The physics of the Ski Jump.
The ski jump event in the Winter Olympics is a great way to see the laws of physics in action.


It is an event where aerodynamic forces, Newton's Laws of Motion and energy conversion combine for the ultimate thrill ride.

The athlete takes off by sliding down a huge ramp. Gravitational potential energy is quickly converted into kinetic energy. The athlete accelerates down the ramp under the influence of gravity on skis which reduce the force of friction.

At the base of the ramp the athlete launches himself into the jump by pushing off with his legs against the ramp. A force is applied down on the ramp and the ramp applies an equal and opposite force on the athlete. Click to see the launch. The athlete is applying Newton's 3rd Law.



While sliding down the ramp the athlete tucks into a position which minimises the force drag, as shown on the right. This position reduces the surface area exposed to the air and minimises collisions with air molecules.

Drag opposes the movement of objects through air or water. The faster an object travels the greater the force of drag that is exerted on the object. However, the force, gravity, accelerating the athlete down the ramp is greater than the frictional and drag forces combined. The skier therefore accelerates down the ramp according to Newton's 2nd Law (F= M X a)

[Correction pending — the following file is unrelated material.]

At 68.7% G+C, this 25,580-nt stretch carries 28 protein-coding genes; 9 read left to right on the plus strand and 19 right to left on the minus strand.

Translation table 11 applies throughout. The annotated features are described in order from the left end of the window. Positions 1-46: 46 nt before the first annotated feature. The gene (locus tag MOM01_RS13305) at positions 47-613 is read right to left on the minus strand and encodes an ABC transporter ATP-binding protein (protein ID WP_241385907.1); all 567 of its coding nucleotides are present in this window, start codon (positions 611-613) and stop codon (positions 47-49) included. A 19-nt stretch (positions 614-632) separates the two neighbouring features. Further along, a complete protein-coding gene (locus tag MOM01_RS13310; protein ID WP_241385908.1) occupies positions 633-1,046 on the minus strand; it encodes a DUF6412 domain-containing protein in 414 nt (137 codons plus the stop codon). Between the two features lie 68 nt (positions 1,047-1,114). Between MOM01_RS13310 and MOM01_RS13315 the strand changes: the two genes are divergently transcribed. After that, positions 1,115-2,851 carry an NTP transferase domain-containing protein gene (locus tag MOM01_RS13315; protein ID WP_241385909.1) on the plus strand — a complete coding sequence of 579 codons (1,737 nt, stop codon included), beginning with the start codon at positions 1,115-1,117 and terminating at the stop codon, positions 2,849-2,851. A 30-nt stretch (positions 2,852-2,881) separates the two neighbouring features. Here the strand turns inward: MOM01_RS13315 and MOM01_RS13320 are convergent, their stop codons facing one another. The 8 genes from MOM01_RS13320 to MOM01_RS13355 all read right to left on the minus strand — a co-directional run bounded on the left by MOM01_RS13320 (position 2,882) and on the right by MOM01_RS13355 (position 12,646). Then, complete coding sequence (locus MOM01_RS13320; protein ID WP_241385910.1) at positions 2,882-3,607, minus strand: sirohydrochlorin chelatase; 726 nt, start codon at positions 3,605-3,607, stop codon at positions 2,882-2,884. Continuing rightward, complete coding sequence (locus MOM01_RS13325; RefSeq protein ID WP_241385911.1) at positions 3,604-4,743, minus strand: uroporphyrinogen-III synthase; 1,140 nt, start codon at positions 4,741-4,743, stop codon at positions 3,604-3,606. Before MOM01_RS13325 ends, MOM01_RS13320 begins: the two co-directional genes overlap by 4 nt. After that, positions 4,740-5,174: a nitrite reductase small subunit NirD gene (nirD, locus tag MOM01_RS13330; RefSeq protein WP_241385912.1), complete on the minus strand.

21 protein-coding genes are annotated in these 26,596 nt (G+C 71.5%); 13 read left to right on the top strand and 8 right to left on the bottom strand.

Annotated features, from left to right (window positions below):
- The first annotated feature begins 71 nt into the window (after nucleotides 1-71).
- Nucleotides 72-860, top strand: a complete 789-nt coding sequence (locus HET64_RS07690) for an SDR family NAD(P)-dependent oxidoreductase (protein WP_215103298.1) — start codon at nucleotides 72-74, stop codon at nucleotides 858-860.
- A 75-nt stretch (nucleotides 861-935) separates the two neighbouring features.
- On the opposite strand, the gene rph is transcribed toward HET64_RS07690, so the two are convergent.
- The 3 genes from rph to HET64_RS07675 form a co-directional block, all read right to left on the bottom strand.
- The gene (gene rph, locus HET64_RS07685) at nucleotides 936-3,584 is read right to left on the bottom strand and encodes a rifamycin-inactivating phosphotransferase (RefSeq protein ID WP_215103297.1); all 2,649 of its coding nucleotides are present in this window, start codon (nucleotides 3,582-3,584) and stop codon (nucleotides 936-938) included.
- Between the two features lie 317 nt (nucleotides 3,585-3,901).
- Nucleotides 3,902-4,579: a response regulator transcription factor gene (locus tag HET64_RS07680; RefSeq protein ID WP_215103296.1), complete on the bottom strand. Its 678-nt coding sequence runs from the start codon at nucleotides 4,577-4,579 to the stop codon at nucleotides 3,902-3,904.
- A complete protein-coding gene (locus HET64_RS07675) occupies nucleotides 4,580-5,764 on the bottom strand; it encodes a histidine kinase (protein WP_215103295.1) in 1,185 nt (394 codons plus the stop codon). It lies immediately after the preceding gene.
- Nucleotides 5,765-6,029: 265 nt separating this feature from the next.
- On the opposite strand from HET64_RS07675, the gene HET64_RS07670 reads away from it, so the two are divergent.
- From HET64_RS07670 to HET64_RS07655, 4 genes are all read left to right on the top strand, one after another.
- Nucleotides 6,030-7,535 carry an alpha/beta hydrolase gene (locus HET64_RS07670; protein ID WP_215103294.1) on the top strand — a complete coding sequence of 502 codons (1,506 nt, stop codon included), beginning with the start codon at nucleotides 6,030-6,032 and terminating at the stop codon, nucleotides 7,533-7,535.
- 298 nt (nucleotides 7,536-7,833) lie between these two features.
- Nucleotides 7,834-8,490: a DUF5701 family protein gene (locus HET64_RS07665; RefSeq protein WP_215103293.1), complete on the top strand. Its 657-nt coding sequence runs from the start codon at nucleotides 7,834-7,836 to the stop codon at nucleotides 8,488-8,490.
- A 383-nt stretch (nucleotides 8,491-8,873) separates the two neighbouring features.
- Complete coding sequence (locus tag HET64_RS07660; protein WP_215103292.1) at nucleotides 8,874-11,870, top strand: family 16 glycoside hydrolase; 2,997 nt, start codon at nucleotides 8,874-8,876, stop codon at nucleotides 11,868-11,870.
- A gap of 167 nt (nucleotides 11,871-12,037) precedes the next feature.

When in flight the athlete maintains a streamlined posture that reduces the drag and maximises lift. He takes on the shape of aerofoil that enables him to stay airborne for a greater length of time.

Click to see the forces.


Upon landing the athlete uses his knees to absorb some of the energy of impact and gets down low. By getting down low the jumpers lower their centre of gravity which makes them more stable and less likely to topple.
1) What force is responsible for accelerating the jumper down the ramp?
2) What force/s must the jumper minimise in order to get maximum acceleration?
3) What forces act to shorten the flight of the jumper?
4) When sliding down the ramp the jumper is crouched down into a tight position. He does this so he can :

5) Which statements are true if this event was held on the moon, which has one sixth the gravitational force of the Earth and no significant atmosphere?

a) The speed generated as the athlete slides down the ramp would be greater on the Moon than on Earth

b) Once launched off the ramp the athlete would glide for a longer period of time.

c) Once in the air the athlete would not benefit by assuming a streamlined position on the Moon.

d) The force of drag acting on the athlete would significantly increase as the speed of the athlete increases.

e) As there is no atmosphere on the Moon the athlete should not be able to generate lift and therefore would stay in the air for a shorter period of time than on Earth.

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